Why Stock Buybacks Will Drop in 2020 with History as a Guide
The longest bull market in U.S. history has come to an end. Stock buybacks have helped fuel the stock market but with this recession, companies are tightening their purse strings. Airlines, banks and other companies have already announced cutting back. President Trump has also put downward pressure on repurchases…
I am fine with restricting buybacks. In fact, I would demand that there be no stock buybacks. I don’t want them taking hundreds of millions of dollars and buying back their stock.
Buybacks get a lot of negative press but they aren’t inherently bad. Like all tools, it depends on how you use them. To improve our understanding, we’ll dig into the logic behind the Trump’s quote and shed light on both the good and the bad of stock buybacks. But first, let’s look at the history books and recent announcements. With this data, we can get a better picture of what to expect in 2020…
Stock Buyback History
With history as a guide, we know that a recession can create a big drop in repurchases. The stock buyback chart below shows data from 1999 through 2019…
For more detailed information, you can check out this Yardeni Research report.
Depending on the length and severity of the current recession, we might see a similar drop. And unfortunately, I don’t have a crystal ball. This history is one of the best guides we have. And on top of these past trends, there’s some other useful data coming in the door. Some companies have already announced that they’re going to stop their buybacks.
Airline and Bank Buybacks
Both airline and bank stock buybacks are dropping in 2020…
Airlines have seen a steep drop in business. Their total sales in 2020 will be much lower than past years. Their income and cash flow will drop as well. This is the reason airline stock buybacks are going to drop in 2020. Some airline companies might not even make it through this recession.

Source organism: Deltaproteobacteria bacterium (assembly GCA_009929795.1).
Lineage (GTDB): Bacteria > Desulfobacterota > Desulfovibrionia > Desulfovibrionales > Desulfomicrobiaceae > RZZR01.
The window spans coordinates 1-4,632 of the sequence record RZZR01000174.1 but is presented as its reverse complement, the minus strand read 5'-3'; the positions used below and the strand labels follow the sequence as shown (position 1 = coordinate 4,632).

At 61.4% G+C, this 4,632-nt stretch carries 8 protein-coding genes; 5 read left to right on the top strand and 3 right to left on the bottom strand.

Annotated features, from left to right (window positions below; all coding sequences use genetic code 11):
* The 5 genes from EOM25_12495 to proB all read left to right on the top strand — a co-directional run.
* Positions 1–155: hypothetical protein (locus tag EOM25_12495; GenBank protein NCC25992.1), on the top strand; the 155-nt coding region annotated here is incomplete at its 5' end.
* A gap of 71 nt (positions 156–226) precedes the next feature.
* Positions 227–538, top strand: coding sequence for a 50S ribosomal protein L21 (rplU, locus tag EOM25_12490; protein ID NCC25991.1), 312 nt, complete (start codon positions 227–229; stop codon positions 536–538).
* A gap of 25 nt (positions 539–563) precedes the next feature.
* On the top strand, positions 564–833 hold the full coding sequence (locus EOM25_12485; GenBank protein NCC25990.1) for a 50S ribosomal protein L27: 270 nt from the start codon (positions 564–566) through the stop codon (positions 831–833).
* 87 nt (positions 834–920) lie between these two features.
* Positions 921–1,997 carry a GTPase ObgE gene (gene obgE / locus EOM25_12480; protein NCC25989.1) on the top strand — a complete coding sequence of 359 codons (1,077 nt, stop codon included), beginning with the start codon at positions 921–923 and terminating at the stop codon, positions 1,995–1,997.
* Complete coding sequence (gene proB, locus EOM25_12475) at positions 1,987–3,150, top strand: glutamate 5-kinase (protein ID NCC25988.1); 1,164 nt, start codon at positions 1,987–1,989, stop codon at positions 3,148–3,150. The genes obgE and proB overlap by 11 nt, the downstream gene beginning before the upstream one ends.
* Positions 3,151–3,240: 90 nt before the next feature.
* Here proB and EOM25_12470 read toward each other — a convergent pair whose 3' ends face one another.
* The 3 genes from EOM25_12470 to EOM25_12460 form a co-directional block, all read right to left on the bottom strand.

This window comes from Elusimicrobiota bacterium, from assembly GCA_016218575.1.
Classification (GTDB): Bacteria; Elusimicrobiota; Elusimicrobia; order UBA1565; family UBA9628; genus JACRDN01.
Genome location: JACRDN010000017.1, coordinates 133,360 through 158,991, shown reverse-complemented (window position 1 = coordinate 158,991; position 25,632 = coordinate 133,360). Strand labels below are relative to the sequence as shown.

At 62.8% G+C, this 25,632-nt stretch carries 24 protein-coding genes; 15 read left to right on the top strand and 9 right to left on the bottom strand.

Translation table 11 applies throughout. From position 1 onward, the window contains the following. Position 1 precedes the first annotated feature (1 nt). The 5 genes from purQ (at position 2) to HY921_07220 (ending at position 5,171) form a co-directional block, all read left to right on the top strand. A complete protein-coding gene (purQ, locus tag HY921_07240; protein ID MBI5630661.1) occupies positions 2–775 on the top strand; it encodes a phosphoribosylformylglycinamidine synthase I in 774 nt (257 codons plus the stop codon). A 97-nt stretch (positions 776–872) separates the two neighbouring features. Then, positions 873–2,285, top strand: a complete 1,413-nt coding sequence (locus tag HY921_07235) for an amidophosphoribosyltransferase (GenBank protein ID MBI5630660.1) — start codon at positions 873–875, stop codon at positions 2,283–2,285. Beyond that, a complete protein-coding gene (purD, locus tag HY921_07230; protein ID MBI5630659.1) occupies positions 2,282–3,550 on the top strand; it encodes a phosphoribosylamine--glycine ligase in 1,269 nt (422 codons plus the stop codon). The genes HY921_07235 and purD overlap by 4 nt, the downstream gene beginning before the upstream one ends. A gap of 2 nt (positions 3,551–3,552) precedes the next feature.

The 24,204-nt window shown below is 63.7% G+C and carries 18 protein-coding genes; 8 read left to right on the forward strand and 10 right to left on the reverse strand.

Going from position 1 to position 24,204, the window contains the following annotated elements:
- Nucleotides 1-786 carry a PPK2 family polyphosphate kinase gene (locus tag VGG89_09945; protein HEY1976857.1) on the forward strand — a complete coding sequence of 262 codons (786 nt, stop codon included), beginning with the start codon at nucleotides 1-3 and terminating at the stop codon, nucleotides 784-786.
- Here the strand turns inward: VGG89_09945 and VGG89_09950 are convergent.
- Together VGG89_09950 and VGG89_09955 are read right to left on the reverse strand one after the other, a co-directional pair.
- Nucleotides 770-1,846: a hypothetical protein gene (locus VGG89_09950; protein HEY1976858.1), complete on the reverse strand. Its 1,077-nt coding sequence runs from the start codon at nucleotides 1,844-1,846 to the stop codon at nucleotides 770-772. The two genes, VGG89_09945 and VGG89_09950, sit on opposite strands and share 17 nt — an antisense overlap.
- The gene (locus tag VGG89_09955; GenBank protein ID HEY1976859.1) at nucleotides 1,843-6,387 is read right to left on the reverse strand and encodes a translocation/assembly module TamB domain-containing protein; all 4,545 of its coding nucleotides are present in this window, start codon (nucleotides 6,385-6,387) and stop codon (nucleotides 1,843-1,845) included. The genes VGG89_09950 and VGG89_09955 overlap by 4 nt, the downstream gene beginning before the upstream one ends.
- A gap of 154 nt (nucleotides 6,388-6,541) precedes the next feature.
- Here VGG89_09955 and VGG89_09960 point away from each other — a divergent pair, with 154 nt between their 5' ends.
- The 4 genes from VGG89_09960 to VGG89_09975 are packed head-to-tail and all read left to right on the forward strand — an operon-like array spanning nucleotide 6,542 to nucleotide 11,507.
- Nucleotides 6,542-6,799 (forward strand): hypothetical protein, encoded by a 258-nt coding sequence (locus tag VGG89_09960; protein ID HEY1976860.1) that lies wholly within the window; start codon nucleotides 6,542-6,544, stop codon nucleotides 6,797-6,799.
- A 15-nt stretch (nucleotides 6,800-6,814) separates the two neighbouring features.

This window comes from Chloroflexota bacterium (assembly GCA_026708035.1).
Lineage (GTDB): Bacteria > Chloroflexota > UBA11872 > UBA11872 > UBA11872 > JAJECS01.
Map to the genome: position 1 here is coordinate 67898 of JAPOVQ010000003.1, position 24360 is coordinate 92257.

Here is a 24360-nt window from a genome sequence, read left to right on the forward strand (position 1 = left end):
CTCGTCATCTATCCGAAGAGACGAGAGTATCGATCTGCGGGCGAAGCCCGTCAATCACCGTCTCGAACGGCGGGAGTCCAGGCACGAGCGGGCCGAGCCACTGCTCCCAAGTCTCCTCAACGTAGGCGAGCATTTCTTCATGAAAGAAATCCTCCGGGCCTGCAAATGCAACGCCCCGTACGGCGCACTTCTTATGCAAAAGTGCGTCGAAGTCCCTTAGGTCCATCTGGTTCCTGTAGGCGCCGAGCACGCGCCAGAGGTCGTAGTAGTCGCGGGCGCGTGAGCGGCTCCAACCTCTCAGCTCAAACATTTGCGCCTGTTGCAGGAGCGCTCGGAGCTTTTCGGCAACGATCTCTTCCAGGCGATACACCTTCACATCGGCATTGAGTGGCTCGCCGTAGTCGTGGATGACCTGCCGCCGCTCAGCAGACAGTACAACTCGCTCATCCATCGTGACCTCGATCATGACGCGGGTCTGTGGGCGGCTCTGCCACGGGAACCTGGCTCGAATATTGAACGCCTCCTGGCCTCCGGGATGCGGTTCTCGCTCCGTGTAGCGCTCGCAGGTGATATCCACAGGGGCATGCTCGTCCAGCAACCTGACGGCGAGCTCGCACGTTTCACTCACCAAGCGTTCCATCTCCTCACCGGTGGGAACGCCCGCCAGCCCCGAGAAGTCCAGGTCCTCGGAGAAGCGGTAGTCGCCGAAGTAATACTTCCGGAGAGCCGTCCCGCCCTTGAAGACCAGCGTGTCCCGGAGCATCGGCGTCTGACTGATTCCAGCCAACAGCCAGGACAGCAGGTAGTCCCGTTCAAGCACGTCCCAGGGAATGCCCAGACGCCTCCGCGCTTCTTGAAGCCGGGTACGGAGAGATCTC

On the other hand, banks will see an uptick in loan defaults and lower sales… but overall, the global shutdowns shouldn’t impact them as heavily. Still, banks come under heavy scrutiny from the public and government. So, any bailouts will likely come with strings attached.
In preparation, major banks have already announced they’re stopping stock repurchases. Using bailout money to directly – or indirectly – reward shareholders is frowned upon. Although in times like these, buybacks make more sense for financially healthy companies…
Are Stock Buybacks Good or Bad?
As mentioned, stock buybacks are just one of many financial tools. When used in a good way, they reward shareholders by buying shares back when they trade at a discount. This lowers the total number of shares outstanding and increases the remaining shareholders’ ownership.
Many buybacks are also focused on offsetting stock compensation. Some companies pay employee’s with new stock in their businesses. So buying back some shares can prevent dilution.
Overall, stock buybacks aren’t bad. Although, many companies use them unwisely. One reason that stock buybacks are bad is misaligned incentive structures. Some executives are rewarded for short-term, per share metrics. For example, increasing earnings per share (EPS).
To increase EPS, a CEO could push for more buybacks and that would lift EPS. With this incentive structure, we’ve seen many bad repurchase plans. Buying back shares at lofty valuations isn’t wise and some companies have even leveraged up to do so.
Although, this problem with buybacks has a simple solution. The board of directors can set incentives tied to long-term performance with long vesting periods and staggered exits.
There’s no doubt that S&P 500 buybacks will drop in 2020. Maybe we’ll see a similar decline to the last recession. And already, we’ve seen many companies starting to cut back.
Although, like most recessions, many companies will emerge stronger than before. If you’re able to invest for the long-term, this is a better buying opportunity than a few months ago. Many of the companies that have cut their buybacks will revive them once again in the next few years.
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On top of that, if you’re looking for stocks that do well during a recession, check out our Top 20 Consumer Staple Stocks. They all have a good history of paying dividends.